Saturday, 24 January 2015

Fertility Treatment - At Home, UK Clinic or Abroad

My regular readers will know that I am no longer looking into fertility treatment, but this post has been in draft for a while, and seeing as I recently discovered that lots of people are stumbling across this blog when searching about fertility treatments in the UK, I thought I'd publish what I'd found. There are few sites that could be helpful to others working through these questions, hence the reason for this post.

What I did find, was that if you have the money, fertility centres can help you with almost anything. I also found that it can be overwhelming searching though all the different options available to you, that it's hard to know what you actually need versus what the clinics may recommend (they are a business remember),  and that it appears to be much cheaper to go abroad.

It also seems  from my experience when people hear about me being a single mum by choice, that most people only know of IVF, whereas there are many other ways to get pregnant that cost a lot less. So here's a far from comprehensive guide to get you started.


Plot your cycle
You need to know when you ovulate. Record your basal body temperature (BBT). Sites like Fertility Friend have great tools to help you understand, track and interpret the info this gives you.

Artificial Insemination at Home
Nothing fancy required - just a syringe (without a needle!) and a cup. Useful if you can't, or don't actually want to have sex (more common than you'd think) and also can help to ensure the sperm are deposited close to the entrance of the cervix so may increase the chance of the little swimmers getting to right spot. More info on how to do it here. 



Donor Insemination
Pretty much as above but at a clinic though, where screened, cleaned, frozen donor sperm will be on offer. The sperm may not be as motile as when fresh but it is of course a much safer way to go about it if you are using a donor.

Intra Uterine Insemination
As above, but the sperm will be passed through the cervix into the uterus so it's already past the first step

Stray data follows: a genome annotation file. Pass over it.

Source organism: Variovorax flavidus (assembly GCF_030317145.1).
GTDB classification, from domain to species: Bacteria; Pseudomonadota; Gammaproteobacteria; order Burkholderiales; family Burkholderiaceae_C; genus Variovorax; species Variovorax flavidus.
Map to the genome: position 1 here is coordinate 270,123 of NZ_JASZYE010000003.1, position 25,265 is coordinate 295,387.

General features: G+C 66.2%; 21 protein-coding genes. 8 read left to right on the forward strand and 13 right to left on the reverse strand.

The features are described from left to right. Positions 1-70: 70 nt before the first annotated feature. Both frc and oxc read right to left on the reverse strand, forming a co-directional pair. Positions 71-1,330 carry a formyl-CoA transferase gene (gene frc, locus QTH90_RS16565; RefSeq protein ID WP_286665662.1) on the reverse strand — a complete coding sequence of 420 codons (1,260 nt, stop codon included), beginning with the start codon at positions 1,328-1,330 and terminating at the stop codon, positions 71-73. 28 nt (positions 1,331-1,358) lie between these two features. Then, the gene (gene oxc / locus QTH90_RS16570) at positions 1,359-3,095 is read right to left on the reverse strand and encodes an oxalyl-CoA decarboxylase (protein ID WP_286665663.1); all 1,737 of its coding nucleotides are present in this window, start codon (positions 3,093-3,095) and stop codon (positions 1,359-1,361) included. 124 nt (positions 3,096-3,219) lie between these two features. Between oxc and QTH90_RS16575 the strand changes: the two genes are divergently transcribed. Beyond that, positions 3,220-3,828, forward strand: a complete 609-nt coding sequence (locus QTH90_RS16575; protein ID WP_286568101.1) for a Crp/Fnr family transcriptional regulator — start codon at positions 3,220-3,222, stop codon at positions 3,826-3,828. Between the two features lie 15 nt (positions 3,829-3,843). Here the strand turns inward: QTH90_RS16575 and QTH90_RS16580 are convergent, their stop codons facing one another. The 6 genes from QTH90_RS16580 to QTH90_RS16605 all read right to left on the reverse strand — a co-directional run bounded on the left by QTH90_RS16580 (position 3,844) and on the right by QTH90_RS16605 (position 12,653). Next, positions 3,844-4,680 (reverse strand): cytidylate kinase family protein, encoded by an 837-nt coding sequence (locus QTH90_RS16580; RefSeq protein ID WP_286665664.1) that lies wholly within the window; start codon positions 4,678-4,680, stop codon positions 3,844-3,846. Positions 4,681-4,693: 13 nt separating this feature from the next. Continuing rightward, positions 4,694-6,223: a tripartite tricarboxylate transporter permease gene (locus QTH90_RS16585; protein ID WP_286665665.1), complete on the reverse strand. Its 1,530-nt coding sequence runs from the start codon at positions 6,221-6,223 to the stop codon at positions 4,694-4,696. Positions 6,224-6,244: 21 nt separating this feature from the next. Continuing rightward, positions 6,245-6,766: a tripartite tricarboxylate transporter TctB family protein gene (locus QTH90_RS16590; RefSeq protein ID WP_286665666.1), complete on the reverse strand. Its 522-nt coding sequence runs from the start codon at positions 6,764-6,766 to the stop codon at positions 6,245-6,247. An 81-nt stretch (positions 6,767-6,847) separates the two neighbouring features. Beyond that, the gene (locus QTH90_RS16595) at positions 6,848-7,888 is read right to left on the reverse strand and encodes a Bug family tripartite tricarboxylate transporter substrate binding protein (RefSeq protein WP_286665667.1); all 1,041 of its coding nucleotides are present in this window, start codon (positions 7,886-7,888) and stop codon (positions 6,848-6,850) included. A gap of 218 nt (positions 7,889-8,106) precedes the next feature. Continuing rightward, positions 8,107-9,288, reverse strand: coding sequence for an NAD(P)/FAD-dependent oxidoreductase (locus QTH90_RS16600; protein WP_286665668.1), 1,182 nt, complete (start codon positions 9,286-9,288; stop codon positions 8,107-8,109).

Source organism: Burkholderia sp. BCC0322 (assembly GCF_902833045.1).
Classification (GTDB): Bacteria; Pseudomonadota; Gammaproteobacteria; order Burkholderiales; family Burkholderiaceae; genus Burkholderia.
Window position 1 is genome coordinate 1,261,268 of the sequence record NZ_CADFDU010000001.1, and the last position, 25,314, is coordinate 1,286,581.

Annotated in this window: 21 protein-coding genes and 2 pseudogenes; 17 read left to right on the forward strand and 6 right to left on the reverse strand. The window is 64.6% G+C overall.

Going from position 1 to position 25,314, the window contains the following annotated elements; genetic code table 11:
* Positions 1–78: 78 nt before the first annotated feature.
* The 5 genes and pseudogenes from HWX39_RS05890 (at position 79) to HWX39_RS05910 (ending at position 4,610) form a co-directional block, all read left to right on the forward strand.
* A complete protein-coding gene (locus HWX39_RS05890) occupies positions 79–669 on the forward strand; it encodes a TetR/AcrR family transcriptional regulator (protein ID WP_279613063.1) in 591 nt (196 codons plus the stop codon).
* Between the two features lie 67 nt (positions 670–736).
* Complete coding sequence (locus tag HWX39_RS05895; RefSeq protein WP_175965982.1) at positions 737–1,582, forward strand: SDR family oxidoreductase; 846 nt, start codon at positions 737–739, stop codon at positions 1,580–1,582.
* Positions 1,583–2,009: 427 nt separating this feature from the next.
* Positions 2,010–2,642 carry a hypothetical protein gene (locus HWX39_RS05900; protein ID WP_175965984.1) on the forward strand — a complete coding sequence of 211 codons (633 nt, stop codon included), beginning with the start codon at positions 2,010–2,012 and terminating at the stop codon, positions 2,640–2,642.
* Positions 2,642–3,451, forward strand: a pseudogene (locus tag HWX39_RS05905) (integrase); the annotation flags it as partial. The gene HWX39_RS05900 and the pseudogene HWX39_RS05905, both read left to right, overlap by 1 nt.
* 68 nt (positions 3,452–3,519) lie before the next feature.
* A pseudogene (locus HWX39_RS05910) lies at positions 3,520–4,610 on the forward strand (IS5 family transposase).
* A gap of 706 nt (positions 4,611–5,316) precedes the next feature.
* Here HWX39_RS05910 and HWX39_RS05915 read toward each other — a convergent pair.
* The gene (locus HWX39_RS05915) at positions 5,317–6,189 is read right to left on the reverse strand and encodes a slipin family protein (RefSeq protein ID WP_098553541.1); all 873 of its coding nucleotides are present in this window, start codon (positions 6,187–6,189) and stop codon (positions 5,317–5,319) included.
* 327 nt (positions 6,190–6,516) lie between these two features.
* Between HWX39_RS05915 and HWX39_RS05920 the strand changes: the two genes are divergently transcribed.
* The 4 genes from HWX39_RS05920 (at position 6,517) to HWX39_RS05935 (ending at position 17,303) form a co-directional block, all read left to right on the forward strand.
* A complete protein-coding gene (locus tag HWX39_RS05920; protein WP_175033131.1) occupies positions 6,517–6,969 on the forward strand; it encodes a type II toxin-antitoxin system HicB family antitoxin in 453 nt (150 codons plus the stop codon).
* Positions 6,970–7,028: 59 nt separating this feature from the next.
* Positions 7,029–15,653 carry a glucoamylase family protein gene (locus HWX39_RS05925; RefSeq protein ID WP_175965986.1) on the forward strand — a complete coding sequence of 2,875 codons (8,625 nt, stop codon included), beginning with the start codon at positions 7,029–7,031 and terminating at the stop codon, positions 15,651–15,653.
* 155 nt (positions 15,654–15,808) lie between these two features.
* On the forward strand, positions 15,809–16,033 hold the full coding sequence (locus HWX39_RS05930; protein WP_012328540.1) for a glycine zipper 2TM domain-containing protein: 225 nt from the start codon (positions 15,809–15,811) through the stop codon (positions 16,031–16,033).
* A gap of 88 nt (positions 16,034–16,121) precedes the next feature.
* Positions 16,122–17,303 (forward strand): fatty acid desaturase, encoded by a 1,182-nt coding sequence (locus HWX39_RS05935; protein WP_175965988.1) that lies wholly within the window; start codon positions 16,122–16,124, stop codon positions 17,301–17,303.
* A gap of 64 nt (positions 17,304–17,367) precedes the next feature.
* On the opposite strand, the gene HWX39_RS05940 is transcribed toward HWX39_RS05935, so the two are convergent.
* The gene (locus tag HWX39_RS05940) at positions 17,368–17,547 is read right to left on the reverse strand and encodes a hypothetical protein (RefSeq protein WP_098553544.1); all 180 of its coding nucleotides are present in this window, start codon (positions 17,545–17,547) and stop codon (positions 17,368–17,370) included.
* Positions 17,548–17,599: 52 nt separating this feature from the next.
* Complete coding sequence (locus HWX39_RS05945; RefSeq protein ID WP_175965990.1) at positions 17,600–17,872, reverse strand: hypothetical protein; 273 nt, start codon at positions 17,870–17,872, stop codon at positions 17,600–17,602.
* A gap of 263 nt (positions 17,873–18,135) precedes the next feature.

Medicated cycles
All of the above (along with the old fashioned method of actually having sex) can be done whilst taking medication to stimulate your cycle. You will need to go to a clinic for this. You can do some research on google and buy your own meds from China, but really??? Your body is the most precious thing you have and you could easily mess this up making matters even worse - get some tests and let a professional prescribe what's right for you!

In-vitro Fertilisation
This is the one we hear about the most. Essentially its when fertilisation takes place in a laboratory. Used if the female has blocked tubes for example (the eggs can be collected directly from the ovaries) or if the male has a low sperm count or low motility. Sperm can be injected directly into the egg by a process called intracytoplasmic sperm injection and can be carefully screened prior to that process if quality is poor (imsi). You then have the fertilised egg transferred into the uterus by embryo or blastocyst transfer. I think it goes without saying that you need to go to a clinic for this treatment!

Using donor eggs
If IVF fails the next step is to use donor embryos (or if you are of advanced maternal age you might go straight to this step). Again this obviously need to be done using a clinic. It can be expensive. Although in the UK it is illegal to be paid for gamete donation it is still a costly process to retrieve and store them. The cost is passed on to the recipient and can be quite significant

Using donor embryos
There are heaps of donor embryos on ice around the world. Many people who have IVF save some embryos for later so that they can use them for a second child without going through the whole egg retrieval process again. For a variety of reasons some of these go unused. Perhaps the parent(s) changed their minds, or maybe they had a multiple birth the first time. Whatever reason they are then faced with a dilemma; keep the eggs on ice for longer (at a cost for storage), donate to research, or donate them to someone else. It can be much cheaper that paying for donor eggs and donor sperm as all the most expensive parts have been done - you just have to pay for Frozen Embryo Transfer. But they are hard to get hold of as most people currently choose to destroy them. The National Gamete Donation Trust is a good place to start your search if you are looking for eggs, sperm or embryos.

UK or overseas?
UK prices do seem to be higher than many places so there is an increasing number of people that are going overseas for fertility treatment. I looked into this myself too. I quite like the idea of combining a sun holiday with a frozen embryo transfer in Alicante! The main thing to be concerned about when seeking any form of treatment overseas is safety. The HFEA have put together a comprehensive resource on things to consider before getting fertility treatment abroad. Encouragingly, the majority of stories I read about people going overseas from this treatment were very positive. The Czech Republic seems to have a great reputation for good practice, and Poland is now considered to have some of the best IVF specialists in Europe.

Another really useful resource I found was fertility.treatmentabroad.com. This site enables you to search and compare clinics by treatment, country, price, good practice record. This is very insightful if you just compare clinics it the UK alone - the prices vary enormously!

So, I hope this helps get you started on the journey, and I would love to hear your stories, especially if you did use an overseas clinic.